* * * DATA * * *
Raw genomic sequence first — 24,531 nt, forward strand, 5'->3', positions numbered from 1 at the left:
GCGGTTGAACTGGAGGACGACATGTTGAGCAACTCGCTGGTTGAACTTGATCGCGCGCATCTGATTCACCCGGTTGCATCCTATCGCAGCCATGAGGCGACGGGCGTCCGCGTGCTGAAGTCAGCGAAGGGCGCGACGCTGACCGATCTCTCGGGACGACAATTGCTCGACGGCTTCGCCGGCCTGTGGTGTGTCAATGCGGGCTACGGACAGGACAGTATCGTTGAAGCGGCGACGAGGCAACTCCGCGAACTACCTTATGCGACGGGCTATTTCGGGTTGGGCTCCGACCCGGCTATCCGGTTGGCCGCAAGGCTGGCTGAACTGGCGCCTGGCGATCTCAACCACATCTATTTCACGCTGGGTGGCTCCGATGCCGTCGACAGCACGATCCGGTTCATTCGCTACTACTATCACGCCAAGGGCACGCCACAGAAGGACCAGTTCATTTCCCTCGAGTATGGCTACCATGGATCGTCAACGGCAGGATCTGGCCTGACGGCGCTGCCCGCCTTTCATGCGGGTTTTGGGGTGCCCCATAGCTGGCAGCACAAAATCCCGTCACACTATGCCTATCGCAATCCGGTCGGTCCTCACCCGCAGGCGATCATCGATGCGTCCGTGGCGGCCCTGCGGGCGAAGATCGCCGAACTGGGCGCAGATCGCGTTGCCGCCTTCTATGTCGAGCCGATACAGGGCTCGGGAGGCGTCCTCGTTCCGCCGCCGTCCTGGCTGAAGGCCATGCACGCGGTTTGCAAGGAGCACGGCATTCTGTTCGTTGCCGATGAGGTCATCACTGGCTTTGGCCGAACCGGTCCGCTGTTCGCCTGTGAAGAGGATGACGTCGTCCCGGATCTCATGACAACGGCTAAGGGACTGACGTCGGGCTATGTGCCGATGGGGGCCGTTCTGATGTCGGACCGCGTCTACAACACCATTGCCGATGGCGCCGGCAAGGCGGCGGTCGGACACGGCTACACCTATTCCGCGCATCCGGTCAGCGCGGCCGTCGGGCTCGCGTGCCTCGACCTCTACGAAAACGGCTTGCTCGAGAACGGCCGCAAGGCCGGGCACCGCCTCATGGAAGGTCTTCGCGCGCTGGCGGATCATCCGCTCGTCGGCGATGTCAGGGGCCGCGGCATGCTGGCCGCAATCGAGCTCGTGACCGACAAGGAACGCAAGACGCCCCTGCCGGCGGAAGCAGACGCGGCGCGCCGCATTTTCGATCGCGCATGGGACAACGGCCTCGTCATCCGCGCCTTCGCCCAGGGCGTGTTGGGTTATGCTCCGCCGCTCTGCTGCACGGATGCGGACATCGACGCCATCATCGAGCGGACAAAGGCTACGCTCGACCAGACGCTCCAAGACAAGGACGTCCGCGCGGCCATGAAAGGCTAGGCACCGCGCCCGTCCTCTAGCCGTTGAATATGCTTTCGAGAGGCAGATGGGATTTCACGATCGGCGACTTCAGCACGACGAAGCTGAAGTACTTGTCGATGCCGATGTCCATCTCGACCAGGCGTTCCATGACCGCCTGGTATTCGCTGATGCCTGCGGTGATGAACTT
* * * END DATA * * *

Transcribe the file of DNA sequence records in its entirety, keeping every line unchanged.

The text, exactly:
Raw genomic sequence first — 24,531 nt, forward strand, 5'->3', positions numbered from 1 at the left:
GCGGTTGAACTGGAGGACGACATGTTGAGCAACTCGCTGGTTGAACTTGATCGCGCGCATCTGATTCACCCGGTTGCATCCTATCGCAGCCATGAGGCGACGGGCGTCCGCGTGCTGAAGTCAGCGAAGGGCGCGACGCTGACCGATCTCTCGGGACGACAATTGCTCGACGGCTTCGCCGGCCTGTGGTGTGTCAATGCGGGCTACGGACAGGACAGTATCGTTGAAGCGGCGACGAGGCAACTCCGCGAACTACCTTATGCGACGGGCTATTTCGGGTTGGGCTCCGACCCGGCTATCCGGTTGGCCGCAAGGCTGGCTGAACTGGCGCCTGGCGATCTCAACCACATCTATTTCACGCTGGGTGGCTCCGATGCCGTCGACAGCACGATCCGGTTCATTCGCTACTACTATCACGCCAAGGGCACGCCACAGAAGGACCAGTTCATTTCCCTCGAGTATGGCTACCATGGATCGTCAACGGCAGGATCTGGCCTGACGGCGCTGCCCGCCTTTCATGCGGGTTTTGGGGTGCCCCATAGCTGGCAGCACAAAATCCCGTCACACTATGCCTATCGCAATCCGGTCGGTCCTCACCCGCAGGCGATCATCGATGCGTCCGTGGCGGCCCTGCGGGCGAAGATCGCCGAACTGGGCGCAGATCGCGTTGCCGCCTTCTATGTCGAGCCGATACAGGGCTCGGGAGGCGTCCTCGTTCCGCCGCCGTCCTGGCTGAAGGCCATGCACGCGGTTTGCAAGGAGCACGGCATTCTGTTCGTTGCCGATGAGGTCATCACTGGCTTTGGCCGAACCGGTCCGCTGTTCGCCTGTGAAGAGGATGACGTCGTCCCGGATCTCATGACAACGGCTAAGGGACTGACGTCGGGCTATGTGCCGATGGGGGCCGTTCTGATGTCGGACCGCGTCTACAACACCATTGCCGATGGCGCCGGCAAGGCGGCGGTCGGACACGGCTACACCTATTCCGCGCATCCGGTCAGCGCGGCCGTCGGGCTCGCGTGCCTCGACCTCTACGAAAACGGCTTGCTCGAGAACGGCCGCAAGGCCGGGCACCGCCTCATGGAAGGTCTTCGCGCGCTGGCGGATCATCCGCTCGTCGGCGATGTCAGGGGCCGCGGCATGCTGGCCGCAATCGAGCTCGTGACCGACAAGGAACGCAAGACGCCCCTGCCGGCGGAAGCAGACGCGGCGCGCCGCATTTTCGATCGCGCATGGGACAACGGCCTCGTCATCCGCGCCTTCGCCCAGGGCGTGTTGGGTTATGCTCCGCCGCTCTGCTGCACGGATGCGGACATCGACGCCATCATCGAGCGGACAAAGGCTACGCTCGACCAGACGCTCCAAGACAAGGACGTCCGCGCGGCCATGAAAGGCTAGGCACCGCGCCCGTCCTCTAGCCGTTGAATATGCTTTCGAGAGGCAGATGGGATTTCACGATCGGCGACTTCAGCACGACGAAGCTGAAGTACTTGTCGATGCCGATGTCCATCTCGACCAGGCGTTCCATGACCGCCTGGTATTCGCTGATGCCTGCGGTGATGAACTT